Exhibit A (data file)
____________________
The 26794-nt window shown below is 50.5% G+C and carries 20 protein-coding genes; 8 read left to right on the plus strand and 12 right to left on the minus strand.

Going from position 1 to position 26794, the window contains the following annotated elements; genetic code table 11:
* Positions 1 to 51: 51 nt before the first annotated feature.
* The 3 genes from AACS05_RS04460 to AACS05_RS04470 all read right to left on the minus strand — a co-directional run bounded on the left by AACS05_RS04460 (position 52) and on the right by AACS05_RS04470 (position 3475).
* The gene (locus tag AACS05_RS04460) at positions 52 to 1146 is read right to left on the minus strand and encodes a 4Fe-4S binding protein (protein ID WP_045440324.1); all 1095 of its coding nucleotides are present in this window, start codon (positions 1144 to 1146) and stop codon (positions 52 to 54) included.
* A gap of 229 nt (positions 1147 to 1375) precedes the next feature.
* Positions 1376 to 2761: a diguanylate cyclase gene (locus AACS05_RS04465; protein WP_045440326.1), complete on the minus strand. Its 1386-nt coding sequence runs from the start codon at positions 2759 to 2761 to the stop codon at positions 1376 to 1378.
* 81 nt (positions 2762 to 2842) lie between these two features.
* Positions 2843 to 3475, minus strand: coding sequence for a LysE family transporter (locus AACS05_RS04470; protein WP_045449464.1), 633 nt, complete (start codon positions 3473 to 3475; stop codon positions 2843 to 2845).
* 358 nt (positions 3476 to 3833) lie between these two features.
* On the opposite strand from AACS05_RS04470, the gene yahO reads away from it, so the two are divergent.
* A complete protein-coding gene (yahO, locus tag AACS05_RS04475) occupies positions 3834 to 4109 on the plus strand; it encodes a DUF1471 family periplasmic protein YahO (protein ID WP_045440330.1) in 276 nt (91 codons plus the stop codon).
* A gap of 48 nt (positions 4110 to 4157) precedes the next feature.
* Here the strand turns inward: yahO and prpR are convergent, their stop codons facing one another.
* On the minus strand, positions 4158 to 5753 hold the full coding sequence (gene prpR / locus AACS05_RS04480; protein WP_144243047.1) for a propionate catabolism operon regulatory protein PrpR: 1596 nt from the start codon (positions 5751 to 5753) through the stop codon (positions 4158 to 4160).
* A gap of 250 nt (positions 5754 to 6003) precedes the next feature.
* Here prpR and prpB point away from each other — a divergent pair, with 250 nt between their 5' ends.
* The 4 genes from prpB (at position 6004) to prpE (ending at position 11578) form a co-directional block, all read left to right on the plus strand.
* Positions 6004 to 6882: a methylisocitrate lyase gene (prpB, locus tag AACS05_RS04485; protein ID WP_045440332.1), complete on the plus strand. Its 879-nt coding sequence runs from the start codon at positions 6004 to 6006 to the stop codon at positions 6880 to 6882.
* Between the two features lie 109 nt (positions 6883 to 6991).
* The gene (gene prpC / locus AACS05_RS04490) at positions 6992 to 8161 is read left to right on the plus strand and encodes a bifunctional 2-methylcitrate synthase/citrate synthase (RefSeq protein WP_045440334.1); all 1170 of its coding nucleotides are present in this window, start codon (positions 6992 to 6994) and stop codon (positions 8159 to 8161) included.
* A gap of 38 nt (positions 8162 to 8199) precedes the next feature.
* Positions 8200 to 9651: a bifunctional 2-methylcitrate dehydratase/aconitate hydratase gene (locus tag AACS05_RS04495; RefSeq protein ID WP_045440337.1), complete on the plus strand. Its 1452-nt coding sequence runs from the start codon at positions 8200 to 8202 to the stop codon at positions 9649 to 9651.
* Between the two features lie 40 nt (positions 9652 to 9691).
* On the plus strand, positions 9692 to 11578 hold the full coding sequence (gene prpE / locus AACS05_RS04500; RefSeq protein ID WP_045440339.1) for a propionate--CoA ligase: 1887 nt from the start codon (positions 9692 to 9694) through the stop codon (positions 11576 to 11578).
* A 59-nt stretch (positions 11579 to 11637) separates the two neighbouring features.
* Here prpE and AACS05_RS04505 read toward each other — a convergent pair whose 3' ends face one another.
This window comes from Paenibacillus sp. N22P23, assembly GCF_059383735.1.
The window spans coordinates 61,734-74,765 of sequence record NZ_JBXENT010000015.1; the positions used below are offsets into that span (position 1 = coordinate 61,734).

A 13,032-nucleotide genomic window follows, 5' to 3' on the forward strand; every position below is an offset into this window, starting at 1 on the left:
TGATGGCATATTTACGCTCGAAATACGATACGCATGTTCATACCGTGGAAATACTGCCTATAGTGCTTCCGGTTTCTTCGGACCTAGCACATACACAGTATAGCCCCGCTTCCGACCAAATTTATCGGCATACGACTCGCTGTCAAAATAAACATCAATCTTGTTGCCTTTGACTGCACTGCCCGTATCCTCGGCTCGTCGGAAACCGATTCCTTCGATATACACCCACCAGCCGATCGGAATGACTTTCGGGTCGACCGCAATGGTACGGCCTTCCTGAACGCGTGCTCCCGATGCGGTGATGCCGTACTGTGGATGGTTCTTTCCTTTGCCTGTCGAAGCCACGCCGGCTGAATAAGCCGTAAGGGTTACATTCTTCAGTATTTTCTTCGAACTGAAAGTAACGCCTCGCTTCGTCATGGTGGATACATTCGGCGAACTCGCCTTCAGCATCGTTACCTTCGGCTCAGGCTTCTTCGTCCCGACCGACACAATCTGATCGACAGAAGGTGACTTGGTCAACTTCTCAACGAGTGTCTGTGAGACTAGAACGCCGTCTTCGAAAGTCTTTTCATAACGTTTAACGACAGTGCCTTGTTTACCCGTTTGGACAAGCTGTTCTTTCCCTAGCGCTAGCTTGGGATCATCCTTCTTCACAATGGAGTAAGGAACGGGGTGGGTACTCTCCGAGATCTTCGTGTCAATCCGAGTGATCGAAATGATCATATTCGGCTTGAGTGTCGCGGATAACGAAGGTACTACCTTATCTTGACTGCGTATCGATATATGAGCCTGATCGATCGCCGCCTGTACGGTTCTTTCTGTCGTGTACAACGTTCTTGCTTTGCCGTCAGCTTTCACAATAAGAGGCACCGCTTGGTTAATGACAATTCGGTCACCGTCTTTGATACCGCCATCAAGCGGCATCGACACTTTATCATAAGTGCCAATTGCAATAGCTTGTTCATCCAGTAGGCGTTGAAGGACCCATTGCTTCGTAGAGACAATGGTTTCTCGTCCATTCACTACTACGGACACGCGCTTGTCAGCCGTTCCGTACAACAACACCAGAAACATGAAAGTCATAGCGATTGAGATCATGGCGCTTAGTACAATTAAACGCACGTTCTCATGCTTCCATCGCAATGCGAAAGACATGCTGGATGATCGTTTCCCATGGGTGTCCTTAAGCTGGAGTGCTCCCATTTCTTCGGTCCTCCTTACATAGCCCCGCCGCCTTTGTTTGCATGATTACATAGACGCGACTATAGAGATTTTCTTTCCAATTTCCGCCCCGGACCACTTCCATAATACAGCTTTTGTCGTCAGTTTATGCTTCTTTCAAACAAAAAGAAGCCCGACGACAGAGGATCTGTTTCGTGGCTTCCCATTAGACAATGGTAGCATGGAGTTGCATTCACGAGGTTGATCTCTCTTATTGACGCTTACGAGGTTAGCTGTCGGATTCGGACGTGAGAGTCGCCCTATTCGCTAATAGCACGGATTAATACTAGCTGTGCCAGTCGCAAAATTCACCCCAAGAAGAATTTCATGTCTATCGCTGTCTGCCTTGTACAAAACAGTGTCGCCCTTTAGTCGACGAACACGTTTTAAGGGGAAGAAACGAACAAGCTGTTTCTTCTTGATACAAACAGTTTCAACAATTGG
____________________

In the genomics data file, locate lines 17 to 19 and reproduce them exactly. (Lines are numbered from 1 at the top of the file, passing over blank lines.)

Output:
* Here prpR and prpB point away from each other — a divergent pair, with 250 nt between their 5' ends.
* The 4 genes from prpB (at position 6004) to prpE (ending at position 11578) form a co-directional block, all read left to right on the plus strand.
* Positions 6004 to 6882: a methylisocitrate lyase gene (prpB, locus tag AACS05_RS04485; protein ID WP_045440332.1), complete on the plus strand. Its 879-nt coding sequence runs from the start codon at positions 6004 to 6006 to the stop codon at positions 6880 to 6882.